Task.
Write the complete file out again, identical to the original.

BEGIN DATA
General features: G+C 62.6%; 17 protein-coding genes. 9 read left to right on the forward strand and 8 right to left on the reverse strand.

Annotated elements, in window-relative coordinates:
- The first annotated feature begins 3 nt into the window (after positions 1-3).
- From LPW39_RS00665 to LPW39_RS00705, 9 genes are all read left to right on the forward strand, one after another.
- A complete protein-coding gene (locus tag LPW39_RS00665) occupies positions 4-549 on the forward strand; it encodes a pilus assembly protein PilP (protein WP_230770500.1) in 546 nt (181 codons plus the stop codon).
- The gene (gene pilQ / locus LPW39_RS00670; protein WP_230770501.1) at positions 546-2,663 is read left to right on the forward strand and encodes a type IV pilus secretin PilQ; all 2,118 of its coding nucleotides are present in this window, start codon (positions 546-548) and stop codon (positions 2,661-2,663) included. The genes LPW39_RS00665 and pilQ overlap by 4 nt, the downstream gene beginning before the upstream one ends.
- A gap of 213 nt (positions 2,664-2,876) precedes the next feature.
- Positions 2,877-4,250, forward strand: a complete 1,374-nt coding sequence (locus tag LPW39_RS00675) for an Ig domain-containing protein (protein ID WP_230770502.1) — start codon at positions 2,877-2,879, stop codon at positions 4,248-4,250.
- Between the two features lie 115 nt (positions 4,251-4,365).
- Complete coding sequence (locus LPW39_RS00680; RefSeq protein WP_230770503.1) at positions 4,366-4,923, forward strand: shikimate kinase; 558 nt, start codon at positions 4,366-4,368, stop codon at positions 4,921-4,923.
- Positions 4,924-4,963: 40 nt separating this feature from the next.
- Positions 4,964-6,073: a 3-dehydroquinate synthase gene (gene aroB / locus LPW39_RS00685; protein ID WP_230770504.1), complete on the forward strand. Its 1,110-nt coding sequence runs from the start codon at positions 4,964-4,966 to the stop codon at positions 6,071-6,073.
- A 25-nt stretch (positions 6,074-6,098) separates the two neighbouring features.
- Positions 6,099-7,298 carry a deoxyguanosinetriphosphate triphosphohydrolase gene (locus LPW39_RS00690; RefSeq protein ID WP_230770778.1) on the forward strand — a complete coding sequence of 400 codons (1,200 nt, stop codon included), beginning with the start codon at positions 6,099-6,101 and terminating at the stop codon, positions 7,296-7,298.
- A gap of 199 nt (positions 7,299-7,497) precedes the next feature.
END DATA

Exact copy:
General features: G+C 62.6%; 17 protein-coding genes. 9 read left to right on the forward strand and 8 right to left on the reverse strand.

Annotated elements, in window-relative coordinates:
- The first annotated feature begins 3 nt into the window (after positions 1-3).
- From LPW39_RS00665 to LPW39_RS00705, 9 genes are all read left to right on the forward strand, one after another.
- A complete protein-coding gene (locus tag LPW39_RS00665) occupies positions 4-549 on the forward strand; it encodes a pilus assembly protein PilP (protein WP_230770500.1) in 546 nt (181 codons plus the stop codon).
- The gene (gene pilQ / locus LPW39_RS00670; protein WP_230770501.1) at positions 546-2,663 is read left to right on the forward strand and encodes a type IV pilus secretin PilQ; all 2,118 of its coding nucleotides are present in this window, start codon (positions 546-548) and stop codon (positions 2,661-2,663) included. The genes LPW39_RS00665 and pilQ overlap by 4 nt, the downstream gene beginning before the upstream one ends.
- A gap of 213 nt (positions 2,664-2,876) precedes the next feature.
- Positions 2,877-4,250, forward strand: a complete 1,374-nt coding sequence (locus tag LPW39_RS00675) for an Ig domain-containing protein (protein ID WP_230770502.1) — start codon at positions 2,877-2,879, stop codon at positions 4,248-4,250.
- Between the two features lie 115 nt (positions 4,251-4,365).
- Complete coding sequence (locus LPW39_RS00680; RefSeq protein WP_230770503.1) at positions 4,366-4,923, forward strand: shikimate kinase; 558 nt, start codon at positions 4,366-4,368, stop codon at positions 4,921-4,923.
- Positions 4,924-4,963: 40 nt separating this feature from the next.
- Positions 4,964-6,073: a 3-dehydroquinate synthase gene (gene aroB / locus LPW39_RS00685; protein ID WP_230770504.1), complete on the forward strand. Its 1,110-nt coding sequence runs from the start codon at positions 4,964-4,966 to the stop codon at positions 6,071-6,073.
- A 25-nt stretch (positions 6,074-6,098) separates the two neighbouring features.
- Positions 6,099-7,298 carry a deoxyguanosinetriphosphate triphosphohydrolase gene (locus LPW39_RS00690; RefSeq protein ID WP_230770778.1) on the forward strand — a complete coding sequence of 400 codons (1,200 nt, stop codon included), beginning with the start codon at positions 6,099-6,101 and terminating at the stop codon, positions 7,296-7,298.
- A gap of 199 nt (positions 7,299-7,497) precedes the next feature.